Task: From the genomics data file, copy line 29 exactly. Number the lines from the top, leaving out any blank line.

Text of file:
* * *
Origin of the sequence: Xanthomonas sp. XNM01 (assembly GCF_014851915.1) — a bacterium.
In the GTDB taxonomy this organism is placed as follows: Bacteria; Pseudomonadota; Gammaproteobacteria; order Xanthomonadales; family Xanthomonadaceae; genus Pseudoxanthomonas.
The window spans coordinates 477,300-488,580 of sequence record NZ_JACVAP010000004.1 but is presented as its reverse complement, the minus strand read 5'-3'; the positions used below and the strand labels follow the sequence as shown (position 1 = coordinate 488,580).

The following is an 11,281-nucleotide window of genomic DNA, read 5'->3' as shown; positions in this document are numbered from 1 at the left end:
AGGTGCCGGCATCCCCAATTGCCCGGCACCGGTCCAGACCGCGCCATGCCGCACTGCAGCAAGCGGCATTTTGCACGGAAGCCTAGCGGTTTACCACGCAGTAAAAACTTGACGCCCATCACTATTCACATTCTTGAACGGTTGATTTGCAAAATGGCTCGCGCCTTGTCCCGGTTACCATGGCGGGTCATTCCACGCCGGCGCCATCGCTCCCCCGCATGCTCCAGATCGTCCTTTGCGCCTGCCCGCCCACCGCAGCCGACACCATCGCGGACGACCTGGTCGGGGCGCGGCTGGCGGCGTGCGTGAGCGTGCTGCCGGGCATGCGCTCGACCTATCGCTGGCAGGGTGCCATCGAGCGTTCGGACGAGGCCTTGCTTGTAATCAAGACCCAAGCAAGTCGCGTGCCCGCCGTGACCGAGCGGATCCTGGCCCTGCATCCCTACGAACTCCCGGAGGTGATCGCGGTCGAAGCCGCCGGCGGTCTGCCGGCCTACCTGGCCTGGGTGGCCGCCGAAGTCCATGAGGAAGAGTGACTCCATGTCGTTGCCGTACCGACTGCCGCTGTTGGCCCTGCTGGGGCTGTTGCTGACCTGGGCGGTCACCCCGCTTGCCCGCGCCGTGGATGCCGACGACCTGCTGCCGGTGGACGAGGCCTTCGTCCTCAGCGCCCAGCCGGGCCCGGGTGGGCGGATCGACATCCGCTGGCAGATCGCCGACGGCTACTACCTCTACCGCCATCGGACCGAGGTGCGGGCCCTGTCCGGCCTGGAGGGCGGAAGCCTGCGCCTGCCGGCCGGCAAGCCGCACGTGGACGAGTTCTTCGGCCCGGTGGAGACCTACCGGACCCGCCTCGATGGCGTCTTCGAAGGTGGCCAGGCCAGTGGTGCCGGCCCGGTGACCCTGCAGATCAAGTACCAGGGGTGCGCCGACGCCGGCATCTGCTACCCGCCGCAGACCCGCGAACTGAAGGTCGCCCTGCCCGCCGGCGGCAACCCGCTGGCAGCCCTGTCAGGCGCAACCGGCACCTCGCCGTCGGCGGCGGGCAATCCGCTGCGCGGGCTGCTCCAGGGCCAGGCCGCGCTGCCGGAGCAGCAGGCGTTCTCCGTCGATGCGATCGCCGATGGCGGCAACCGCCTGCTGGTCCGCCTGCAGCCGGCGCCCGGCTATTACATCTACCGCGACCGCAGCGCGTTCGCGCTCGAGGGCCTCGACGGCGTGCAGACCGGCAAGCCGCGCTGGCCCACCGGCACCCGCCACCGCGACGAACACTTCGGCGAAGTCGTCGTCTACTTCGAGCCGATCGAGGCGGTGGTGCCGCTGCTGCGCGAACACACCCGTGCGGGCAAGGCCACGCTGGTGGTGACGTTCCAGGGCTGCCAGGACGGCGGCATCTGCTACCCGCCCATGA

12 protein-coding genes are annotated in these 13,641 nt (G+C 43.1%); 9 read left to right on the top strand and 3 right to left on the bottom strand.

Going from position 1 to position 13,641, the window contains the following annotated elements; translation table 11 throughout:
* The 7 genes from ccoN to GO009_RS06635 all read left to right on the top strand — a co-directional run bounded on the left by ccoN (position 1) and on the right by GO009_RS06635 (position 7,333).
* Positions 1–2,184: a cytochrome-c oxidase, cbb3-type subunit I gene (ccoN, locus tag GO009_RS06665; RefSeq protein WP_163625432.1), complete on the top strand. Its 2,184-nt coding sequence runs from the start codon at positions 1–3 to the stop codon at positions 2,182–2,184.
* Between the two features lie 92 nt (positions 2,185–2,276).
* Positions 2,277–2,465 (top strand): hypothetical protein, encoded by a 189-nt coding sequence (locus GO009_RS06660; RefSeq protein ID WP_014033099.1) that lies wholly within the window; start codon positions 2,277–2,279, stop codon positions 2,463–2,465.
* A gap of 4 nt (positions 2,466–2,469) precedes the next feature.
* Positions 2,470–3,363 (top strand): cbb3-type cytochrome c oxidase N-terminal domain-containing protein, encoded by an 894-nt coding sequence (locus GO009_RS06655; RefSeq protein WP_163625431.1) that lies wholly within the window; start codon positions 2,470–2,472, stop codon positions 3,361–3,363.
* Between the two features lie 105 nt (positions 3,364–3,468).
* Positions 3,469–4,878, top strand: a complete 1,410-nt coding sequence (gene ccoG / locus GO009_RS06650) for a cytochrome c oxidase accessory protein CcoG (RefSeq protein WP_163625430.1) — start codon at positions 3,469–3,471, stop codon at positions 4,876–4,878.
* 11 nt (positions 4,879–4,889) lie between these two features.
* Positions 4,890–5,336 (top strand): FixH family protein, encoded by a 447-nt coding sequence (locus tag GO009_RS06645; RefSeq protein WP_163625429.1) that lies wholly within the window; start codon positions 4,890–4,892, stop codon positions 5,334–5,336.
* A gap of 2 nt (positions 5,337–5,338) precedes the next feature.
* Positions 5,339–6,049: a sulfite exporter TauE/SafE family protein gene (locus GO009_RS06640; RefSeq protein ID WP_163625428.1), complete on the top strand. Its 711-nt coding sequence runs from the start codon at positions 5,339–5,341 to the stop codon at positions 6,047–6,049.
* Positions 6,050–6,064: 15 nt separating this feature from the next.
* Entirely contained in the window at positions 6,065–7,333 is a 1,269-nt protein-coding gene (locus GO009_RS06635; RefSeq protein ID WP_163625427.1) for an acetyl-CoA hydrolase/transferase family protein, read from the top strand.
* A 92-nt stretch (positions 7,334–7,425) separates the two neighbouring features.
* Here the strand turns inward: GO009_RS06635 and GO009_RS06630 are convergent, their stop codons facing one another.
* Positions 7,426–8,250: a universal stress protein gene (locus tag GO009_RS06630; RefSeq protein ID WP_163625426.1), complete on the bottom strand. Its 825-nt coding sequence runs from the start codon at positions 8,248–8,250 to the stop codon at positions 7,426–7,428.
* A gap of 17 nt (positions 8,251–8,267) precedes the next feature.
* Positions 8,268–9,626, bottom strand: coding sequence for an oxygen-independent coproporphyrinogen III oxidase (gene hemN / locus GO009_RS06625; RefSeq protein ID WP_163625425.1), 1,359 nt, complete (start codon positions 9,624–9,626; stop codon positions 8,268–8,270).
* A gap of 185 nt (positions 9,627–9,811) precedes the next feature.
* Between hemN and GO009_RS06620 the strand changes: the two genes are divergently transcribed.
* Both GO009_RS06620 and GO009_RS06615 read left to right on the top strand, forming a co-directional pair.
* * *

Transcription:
* Both GO009_RS06620 and GO009_RS06615 read left to right on the top strand, forming a co-directional pair.